Corpectomy and expandable cage replacement versus third generation percutaneous augmentation system in case of vertebra plana: rationale and recommendations
Original Study

Corpectomy and expandable cage replacement versus third generation percutaneous augmentation system in case of vertebra plana: rationale and recommendations

Daniele Vanni1, Andrea Pantalone1, Vincenzo Magliani2, Vincenzo Salini1, Pedro Berjano3

1Orthopaedic and Traumatology Department, “G. D’Annunzio” University, Chieti, Italy; 2Neurotraumatology and Vertebro-Medullary Surgery Department, Renzetti Hospital, Lanciano, Italy; 3IVth Spine Division, IRCCS Istituto Ortopedico Galeazzi, Milan, Italy

Contributions: (I) Conception and design: D Vanni, P Berjano; (II) Administrative support: D Vanni, V Salini, P Berjano; (III) Provision of study materials or patients: D Vanni, V Magliani, P Berjano; (IV) Collection and assembly of data: D Vanni, A Pantalone, P Berjano; (V) Data analysis and interpretation: All authors; (VI) Manuscript writing: All authors; (VII) Final approval of manuscript: All authors.

Correspondence to: Daniele Vanni. Orthopaedic and Traumatology Department, “G. D’Annunzio” University, Chieti, Italy. Email: danielevannimd@libero.it.

Background: To evaluate the role of third generation percutaneous vertebral augmentation systems (Spine Jack®) as alternative to the corpectomies and expandable cages replacement (X-Core® Adjustable VBR System) in the treatment of vertebra plana (VP) as complication of the osteoporosis vertebral fracture (OVF).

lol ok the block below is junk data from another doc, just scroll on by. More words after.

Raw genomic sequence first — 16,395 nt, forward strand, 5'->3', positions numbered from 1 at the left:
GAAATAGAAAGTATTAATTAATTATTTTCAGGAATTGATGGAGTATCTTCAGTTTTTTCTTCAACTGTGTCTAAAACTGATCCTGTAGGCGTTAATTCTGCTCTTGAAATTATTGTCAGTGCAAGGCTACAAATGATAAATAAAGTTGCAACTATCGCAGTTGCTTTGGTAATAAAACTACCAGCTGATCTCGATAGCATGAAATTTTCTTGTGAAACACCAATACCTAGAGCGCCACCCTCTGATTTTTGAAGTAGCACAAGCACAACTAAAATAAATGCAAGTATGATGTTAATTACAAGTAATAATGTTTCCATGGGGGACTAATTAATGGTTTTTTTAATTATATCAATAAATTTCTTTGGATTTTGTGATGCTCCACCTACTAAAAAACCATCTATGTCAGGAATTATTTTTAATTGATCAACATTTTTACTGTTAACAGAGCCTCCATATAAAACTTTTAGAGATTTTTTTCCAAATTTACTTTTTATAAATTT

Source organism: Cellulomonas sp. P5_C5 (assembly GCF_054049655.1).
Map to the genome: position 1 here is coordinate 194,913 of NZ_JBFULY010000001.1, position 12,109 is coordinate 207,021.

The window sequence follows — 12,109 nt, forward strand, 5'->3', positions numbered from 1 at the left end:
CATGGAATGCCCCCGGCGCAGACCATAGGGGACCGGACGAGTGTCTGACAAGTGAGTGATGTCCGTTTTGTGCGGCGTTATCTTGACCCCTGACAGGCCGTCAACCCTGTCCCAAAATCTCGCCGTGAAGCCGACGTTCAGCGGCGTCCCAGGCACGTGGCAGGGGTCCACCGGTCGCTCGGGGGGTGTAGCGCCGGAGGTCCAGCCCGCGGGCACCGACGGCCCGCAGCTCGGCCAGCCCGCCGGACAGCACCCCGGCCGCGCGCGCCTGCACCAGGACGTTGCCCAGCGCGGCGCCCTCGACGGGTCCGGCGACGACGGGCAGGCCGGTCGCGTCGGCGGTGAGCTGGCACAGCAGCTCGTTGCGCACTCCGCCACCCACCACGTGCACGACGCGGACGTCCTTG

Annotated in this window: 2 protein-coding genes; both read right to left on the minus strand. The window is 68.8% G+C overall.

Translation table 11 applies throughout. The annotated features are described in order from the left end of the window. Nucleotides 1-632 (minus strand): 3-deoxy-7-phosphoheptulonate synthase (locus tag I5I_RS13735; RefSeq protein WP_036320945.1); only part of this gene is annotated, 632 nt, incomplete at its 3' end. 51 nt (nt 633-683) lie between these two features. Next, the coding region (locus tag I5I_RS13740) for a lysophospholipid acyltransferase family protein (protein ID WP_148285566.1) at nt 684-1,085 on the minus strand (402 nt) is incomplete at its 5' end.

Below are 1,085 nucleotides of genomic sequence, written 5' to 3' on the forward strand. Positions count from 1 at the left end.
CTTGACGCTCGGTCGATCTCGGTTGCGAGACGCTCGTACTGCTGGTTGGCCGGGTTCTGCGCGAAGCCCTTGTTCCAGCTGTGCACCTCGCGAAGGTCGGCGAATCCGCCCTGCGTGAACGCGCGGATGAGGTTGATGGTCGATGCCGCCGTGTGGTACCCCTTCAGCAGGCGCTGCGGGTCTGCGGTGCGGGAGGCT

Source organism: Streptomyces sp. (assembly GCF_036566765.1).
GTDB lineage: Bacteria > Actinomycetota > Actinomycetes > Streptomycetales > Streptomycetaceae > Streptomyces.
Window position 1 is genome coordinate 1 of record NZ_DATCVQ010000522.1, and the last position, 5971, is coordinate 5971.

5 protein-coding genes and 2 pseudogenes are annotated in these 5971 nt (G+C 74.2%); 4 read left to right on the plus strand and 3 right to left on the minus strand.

Methods: Spine Jack® is a new device for mechanical kyphoplasty (MK). It is a titanium implant designed to restore the height of the vertebral body in OVF, primary or secondary bone tumors, or traumatic fractures. The X-Core® adjustable VBR System is a vertebral body replacement device indicated for use in the thoracolumbar spine (T1 to L5). The preoperative radiographic exams, computed tomography (CT), and magnetic resonance imaging (MRI) were performed in all cases. Clinical outcome measures included preoperative and postoperative Oswestry Disability Index (ODI), Visual Analog Scale pain score (VAS), neurologic examination, complications, estimated blood loss, and operating time. Postoperative radiographic evaluations were made at 1, 6, and 12 months.

Results: The anterior and middle column reconstruction by Spine Jack represents a valid alternative to the corpectomy in the patients affected by VP, especially in case elderly and/or high operative risk. In case of Spine Jack use, the correct indications must be respected: the hyperintense signal in STIR MRI sequences to the level of the fractures must be present. The eventual posterior spinal cord compression represents a relative contraindication. In case it would be superior to 1/3 and 2/3 respectively in case of fractures level above and below the spinal cord, a direct posterior spinal cord decompression must be performed.